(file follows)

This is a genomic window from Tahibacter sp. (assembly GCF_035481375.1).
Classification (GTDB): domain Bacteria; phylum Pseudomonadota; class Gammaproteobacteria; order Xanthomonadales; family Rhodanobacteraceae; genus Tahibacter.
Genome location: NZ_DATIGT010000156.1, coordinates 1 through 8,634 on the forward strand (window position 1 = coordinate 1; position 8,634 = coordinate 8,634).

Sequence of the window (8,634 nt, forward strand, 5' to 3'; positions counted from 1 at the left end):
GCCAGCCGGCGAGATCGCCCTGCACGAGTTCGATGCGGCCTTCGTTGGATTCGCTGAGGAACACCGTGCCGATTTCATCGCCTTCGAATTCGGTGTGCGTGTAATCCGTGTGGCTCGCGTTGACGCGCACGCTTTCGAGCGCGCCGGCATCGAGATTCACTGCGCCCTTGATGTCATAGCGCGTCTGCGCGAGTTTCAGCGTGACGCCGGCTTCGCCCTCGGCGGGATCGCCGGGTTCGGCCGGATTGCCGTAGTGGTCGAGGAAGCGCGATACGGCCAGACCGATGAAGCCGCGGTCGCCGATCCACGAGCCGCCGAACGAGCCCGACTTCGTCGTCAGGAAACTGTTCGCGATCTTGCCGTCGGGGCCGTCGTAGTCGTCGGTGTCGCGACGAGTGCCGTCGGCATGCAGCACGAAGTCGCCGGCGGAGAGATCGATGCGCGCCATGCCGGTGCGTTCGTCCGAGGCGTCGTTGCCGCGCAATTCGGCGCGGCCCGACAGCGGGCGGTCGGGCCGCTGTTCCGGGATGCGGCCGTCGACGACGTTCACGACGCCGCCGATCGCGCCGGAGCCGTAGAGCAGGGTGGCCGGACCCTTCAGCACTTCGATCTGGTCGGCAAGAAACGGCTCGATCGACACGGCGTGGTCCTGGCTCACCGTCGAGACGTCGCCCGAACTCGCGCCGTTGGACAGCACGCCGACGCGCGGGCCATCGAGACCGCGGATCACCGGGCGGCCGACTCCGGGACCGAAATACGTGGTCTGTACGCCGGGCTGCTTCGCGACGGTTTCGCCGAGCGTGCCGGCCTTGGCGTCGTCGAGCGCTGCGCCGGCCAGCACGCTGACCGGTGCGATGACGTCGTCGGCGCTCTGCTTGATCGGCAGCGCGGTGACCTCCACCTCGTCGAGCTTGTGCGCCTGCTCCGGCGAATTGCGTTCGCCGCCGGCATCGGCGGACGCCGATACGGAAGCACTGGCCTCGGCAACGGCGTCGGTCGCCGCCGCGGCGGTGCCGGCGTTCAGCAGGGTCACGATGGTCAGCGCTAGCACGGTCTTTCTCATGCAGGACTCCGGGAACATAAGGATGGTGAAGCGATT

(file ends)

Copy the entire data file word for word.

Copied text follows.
This is a genomic window from Tahibacter sp. (assembly GCF_035481375.1).
Classification (GTDB): domain Bacteria; phylum Pseudomonadota; class Gammaproteobacteria; order Xanthomonadales; family Rhodanobacteraceae; genus Tahibacter.
Genome location: NZ_DATIGT010000156.1, coordinates 1 through 8,634 on the forward strand (window position 1 = coordinate 1; position 8,634 = coordinate 8,634).

Sequence of the window (8,634 nt, forward strand, 5' to 3'; positions counted from 1 at the left end):
GCCAGCCGGCGAGATCGCCCTGCACGAGTTCGATGCGGCCTTCGTTGGATTCGCTGAGGAACACCGTGCCGATTTCATCGCCTTCGAATTCGGTGTGCGTGTAATCCGTGTGGCTCGCGTTGACGCGCACGCTTTCGAGCGCGCCGGCATCGAGATTCACTGCGCCCTTGATGTCATAGCGCGTCTGCGCGAGTTTCAGCGTGACGCCGGCTTCGCCCTCGGCGGGATCGCCGGGTTCGGCCGGATTGCCGTAGTGGTCGAGGAAGCGCGATACGGCCAGACCGATGAAGCCGCGGTCGCCGATCCACGAGCCGCCGAACGAGCCCGACTTCGTCGTCAGGAAACTGTTCGCGATCTTGCCGTCGGGGCCGTCGTAGTCGTCGGTGTCGCGACGAGTGCCGTCGGCATGCAGCACGAAGTCGCCGGCGGAGAGATCGATGCGCGCCATGCCGGTGCGTTCGTCCGAGGCGTCGTTGCCGCGCAATTCGGCGCGGCCCGACAGCGGGCGGTCGGGCCGCTGTTCCGGGATGCGGCCGTCGACGACGTTCACGACGCCGCCGATCGCGCCGGAGCCGTAGAGCAGGGTGGCCGGACCCTTCAGCACTTCGATCTGGTCGGCAAGAAACGGCTCGATCGACACGGCGTGGTCCTGGCTCACCGTCGAGACGTCGCCCGAACTCGCGCCGTTGGACAGCACGCCGACGCGCGGGCCATCGAGACCGCGGATCACCGGGCGGCCGACTCCGGGACCGAAATACGTGGTCTGTACGCCGGGCTGCTTCGCGACGGTTTCGCCGAGCGTGCCGGCCTTGGCGTCGTCGAGCGCTGCGCCGGCCAGCACGCTGACCGGTGCGATGACGTCGTCGGCGCTCTGCTTGATCGGCAGCGCGGTGACCTCCACCTCGTCGAGCTTGTGCGCCTGCTCCGGCGAATTGCGTTCGCCGCCGGCATCGGCGGACGCCGATACGGAAGCACTGGCCTCGGCAACGGCGTCGGTCGCCGCCGCGGCGGTGCCGGCGTTCAGCAGGGTCACGATGGTCAGCGCTAGCACGGTCTTTCTCATGCAGGACTCCGGGAACATAAGGATGGTGAAGCGATT